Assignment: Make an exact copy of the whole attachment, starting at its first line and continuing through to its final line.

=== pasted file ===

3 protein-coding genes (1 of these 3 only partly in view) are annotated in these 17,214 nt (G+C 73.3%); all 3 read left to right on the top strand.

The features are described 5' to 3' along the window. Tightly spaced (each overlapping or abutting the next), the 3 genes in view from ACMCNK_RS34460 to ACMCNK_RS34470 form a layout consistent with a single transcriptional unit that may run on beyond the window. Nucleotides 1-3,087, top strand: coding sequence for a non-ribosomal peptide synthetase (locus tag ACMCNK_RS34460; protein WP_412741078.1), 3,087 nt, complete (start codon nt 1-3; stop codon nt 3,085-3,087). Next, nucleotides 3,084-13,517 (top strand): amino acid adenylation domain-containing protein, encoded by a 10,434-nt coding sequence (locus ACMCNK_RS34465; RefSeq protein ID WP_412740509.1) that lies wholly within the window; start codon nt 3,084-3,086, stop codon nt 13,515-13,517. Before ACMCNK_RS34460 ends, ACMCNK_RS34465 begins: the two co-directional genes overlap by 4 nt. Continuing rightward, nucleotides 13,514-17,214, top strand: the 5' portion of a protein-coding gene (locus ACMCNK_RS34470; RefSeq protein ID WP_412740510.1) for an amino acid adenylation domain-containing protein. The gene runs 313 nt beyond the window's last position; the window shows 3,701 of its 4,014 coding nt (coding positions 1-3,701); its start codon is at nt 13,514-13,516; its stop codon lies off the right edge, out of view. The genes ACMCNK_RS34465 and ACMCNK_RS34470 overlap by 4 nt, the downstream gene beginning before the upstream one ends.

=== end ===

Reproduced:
3 protein-coding genes (1 of these 3 only partly in view) are annotated in these 17,214 nt (G+C 73.3%); all 3 read left to right on the top strand.

The features are described 5' to 3' along the window. Tightly spaced (each overlapping or abutting the next), the 3 genes in view from ACMCNK_RS34460 to ACMCNK_RS34470 form a layout consistent with a single transcriptional unit that may run on beyond the window. Nucleotides 1-3,087, top strand: coding sequence for a non-ribosomal peptide synthetase (locus tag ACMCNK_RS34460; protein WP_412741078.1), 3,087 nt, complete (start codon nt 1-3; stop codon nt 3,085-3,087). Next, nucleotides 3,084-13,517 (top strand): amino acid adenylation domain-containing protein, encoded by a 10,434-nt coding sequence (locus ACMCNK_RS34465; RefSeq protein ID WP_412740509.1) that lies wholly within the window; start codon nt 3,084-3,086, stop codon nt 13,515-13,517. Before ACMCNK_RS34460 ends, ACMCNK_RS34465 begins: the two co-directional genes overlap by 4 nt. Continuing rightward, nucleotides 13,514-17,214, top strand: the 5' portion of a protein-coding gene (locus ACMCNK_RS34470; RefSeq protein ID WP_412740510.1) for an amino acid adenylation domain-containing protein. The gene runs 313 nt beyond the window's last position; the window shows 3,701 of its 4,014 coding nt (coding positions 1-3,701); its start codon is at nt 13,514-13,516; its stop codon lies off the right edge, out of view. The genes ACMCNK_RS34465 and ACMCNK_RS34470 overlap by 4 nt, the downstream gene beginning before the upstream one ends.